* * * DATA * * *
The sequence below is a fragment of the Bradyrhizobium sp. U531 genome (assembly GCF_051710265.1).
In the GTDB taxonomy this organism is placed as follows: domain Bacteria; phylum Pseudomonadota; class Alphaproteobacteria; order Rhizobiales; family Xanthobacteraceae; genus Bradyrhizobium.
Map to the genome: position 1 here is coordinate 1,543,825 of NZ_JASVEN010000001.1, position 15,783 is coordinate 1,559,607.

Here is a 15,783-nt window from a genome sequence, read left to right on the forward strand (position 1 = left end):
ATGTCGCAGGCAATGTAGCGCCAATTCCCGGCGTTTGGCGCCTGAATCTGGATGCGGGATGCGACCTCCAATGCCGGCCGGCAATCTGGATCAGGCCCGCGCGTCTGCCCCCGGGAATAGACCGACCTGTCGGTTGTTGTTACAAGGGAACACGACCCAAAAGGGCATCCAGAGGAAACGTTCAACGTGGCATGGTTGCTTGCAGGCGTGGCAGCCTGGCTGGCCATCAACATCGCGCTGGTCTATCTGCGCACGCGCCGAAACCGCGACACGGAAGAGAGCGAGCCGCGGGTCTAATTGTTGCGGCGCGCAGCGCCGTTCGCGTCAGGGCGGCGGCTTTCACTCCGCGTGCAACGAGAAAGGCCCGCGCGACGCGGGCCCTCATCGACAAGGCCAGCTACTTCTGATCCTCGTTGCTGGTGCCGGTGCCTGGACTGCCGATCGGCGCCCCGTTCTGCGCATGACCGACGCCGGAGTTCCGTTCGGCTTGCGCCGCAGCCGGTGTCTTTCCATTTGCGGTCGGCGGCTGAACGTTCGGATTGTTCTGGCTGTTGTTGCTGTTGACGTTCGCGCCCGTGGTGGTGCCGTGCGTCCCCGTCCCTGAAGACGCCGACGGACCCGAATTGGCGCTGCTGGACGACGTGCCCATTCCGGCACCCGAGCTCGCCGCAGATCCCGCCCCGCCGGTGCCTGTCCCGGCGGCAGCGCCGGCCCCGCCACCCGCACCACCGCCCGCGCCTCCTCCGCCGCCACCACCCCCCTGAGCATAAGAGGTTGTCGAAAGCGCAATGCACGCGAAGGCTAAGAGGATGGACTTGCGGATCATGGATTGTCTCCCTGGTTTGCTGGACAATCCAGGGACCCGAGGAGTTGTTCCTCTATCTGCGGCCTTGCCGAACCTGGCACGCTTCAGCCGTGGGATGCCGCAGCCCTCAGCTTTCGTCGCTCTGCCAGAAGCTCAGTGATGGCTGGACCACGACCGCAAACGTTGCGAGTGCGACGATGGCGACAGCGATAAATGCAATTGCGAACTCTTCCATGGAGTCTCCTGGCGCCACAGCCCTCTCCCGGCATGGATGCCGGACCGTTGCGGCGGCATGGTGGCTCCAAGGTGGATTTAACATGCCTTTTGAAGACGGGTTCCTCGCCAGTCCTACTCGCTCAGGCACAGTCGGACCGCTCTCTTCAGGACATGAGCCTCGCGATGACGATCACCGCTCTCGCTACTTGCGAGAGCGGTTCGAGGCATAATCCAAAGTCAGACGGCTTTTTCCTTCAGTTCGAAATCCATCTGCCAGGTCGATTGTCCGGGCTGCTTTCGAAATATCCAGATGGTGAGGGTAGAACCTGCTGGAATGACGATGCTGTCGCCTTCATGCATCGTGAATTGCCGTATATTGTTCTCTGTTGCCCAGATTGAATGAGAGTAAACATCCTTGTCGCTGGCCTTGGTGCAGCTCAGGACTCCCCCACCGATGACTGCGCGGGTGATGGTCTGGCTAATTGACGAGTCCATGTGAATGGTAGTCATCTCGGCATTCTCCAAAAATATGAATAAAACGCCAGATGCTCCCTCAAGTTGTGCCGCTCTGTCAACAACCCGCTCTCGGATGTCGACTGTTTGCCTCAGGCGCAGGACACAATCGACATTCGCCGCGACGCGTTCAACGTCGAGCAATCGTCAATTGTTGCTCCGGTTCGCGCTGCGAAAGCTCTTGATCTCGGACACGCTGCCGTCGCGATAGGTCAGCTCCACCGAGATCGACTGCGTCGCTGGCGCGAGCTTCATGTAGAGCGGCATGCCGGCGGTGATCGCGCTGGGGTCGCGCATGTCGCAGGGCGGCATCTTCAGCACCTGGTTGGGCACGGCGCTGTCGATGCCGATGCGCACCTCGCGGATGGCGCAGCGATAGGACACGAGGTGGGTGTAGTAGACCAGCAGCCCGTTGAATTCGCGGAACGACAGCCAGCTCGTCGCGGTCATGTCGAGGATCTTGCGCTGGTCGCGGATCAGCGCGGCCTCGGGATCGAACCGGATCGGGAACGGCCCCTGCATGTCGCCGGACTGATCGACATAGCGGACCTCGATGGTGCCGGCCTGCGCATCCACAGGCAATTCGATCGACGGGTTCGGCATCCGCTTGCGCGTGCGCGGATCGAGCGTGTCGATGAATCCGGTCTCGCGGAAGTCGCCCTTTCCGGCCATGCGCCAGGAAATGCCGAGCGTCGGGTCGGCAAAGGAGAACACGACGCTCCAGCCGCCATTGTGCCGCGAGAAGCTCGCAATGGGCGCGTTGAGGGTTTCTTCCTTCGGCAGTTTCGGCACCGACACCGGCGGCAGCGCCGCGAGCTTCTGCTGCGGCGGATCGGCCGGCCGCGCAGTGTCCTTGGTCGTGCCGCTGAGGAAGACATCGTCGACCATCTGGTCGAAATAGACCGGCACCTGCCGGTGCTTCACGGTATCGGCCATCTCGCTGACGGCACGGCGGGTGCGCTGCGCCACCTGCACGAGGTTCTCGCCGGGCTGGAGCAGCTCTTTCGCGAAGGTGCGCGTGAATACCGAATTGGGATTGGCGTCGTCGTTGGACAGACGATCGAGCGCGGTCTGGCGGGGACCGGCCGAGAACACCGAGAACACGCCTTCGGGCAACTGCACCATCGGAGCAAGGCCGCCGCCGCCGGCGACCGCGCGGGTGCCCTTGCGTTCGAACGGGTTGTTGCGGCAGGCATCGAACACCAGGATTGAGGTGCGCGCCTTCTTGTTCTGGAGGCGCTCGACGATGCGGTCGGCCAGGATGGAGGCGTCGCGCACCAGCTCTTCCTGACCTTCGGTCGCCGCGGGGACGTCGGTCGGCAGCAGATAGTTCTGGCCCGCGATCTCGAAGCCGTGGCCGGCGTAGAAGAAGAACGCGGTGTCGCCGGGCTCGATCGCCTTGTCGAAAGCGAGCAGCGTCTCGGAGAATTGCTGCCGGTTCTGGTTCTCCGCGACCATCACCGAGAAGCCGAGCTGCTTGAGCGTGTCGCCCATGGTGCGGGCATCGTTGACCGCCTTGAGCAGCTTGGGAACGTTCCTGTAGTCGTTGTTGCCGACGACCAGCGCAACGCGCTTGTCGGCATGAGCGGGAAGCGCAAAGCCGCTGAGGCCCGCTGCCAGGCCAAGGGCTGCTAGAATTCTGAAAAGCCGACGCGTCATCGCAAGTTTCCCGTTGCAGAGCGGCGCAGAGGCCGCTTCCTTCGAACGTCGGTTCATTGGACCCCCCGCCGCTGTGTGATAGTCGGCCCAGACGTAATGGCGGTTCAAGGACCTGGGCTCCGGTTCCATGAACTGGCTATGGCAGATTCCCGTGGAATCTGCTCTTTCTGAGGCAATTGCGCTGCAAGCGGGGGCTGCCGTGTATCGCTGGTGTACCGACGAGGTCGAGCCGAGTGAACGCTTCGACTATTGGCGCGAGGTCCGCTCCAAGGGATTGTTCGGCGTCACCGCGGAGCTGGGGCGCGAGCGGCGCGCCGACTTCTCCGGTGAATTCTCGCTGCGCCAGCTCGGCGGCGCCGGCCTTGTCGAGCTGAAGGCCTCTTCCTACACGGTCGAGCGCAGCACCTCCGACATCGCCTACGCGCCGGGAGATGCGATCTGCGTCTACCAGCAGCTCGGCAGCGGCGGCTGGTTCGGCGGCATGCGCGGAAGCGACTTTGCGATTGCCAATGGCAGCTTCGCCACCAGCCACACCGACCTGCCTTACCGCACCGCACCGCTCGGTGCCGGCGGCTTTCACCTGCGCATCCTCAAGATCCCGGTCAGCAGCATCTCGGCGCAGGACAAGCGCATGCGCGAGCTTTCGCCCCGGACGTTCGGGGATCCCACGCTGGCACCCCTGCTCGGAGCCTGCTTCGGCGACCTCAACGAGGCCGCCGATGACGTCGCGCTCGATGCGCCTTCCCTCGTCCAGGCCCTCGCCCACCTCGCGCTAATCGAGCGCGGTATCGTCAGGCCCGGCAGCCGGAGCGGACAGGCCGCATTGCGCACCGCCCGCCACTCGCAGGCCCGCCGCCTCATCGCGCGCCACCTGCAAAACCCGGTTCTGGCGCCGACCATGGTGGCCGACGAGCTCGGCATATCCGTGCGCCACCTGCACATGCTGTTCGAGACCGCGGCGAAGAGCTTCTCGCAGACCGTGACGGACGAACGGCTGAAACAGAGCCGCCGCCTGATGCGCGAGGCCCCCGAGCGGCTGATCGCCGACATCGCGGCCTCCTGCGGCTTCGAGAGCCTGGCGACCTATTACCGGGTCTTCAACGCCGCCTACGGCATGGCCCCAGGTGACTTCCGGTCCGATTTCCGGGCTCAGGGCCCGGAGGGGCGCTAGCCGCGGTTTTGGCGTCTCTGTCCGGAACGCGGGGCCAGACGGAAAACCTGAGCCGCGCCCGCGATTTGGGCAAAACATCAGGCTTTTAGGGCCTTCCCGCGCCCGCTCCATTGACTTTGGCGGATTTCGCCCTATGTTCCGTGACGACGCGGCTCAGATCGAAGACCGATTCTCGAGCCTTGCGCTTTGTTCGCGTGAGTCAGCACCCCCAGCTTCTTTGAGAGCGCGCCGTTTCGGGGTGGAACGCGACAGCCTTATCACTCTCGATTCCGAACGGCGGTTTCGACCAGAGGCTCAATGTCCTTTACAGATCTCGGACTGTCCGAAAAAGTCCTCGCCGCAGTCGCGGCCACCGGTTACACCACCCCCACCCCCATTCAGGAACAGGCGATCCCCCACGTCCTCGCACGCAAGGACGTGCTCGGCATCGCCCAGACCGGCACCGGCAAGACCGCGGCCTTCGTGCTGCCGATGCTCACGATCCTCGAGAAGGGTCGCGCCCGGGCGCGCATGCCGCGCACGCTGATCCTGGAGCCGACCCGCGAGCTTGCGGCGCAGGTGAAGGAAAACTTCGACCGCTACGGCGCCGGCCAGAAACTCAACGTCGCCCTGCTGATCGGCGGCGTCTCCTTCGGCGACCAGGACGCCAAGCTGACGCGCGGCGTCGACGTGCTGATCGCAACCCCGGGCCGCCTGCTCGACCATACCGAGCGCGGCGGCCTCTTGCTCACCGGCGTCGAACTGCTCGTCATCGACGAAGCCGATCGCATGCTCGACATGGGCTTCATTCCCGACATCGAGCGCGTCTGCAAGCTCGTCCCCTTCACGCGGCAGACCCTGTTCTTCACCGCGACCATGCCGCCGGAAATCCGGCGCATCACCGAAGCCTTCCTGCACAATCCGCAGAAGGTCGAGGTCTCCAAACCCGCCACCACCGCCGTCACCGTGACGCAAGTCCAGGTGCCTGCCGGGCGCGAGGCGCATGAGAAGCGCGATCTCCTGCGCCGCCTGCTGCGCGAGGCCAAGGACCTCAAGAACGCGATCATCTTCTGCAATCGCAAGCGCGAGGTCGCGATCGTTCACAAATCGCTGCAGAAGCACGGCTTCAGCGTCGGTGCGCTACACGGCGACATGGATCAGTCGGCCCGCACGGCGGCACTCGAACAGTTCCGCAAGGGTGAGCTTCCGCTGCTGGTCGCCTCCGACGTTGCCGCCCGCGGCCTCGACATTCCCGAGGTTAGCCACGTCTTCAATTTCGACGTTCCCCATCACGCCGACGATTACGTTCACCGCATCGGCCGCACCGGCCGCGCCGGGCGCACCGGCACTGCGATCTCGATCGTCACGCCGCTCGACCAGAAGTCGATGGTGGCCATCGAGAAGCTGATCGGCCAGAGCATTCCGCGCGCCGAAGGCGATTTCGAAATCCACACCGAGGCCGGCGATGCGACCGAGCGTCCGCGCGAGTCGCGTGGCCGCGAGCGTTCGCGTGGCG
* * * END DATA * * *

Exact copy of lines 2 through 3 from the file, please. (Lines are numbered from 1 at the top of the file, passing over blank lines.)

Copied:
In the GTDB taxonomy this organism is placed as follows: domain Bacteria; phylum Pseudomonadota; class Alphaproteobacteria; order Rhizobiales; family Xanthobacteraceae; genus Bradyrhizobium.
Map to the genome: position 1 here is coordinate 1,543,825 of NZ_JASVEN010000001.1, position 15,783 is coordinate 1,559,607.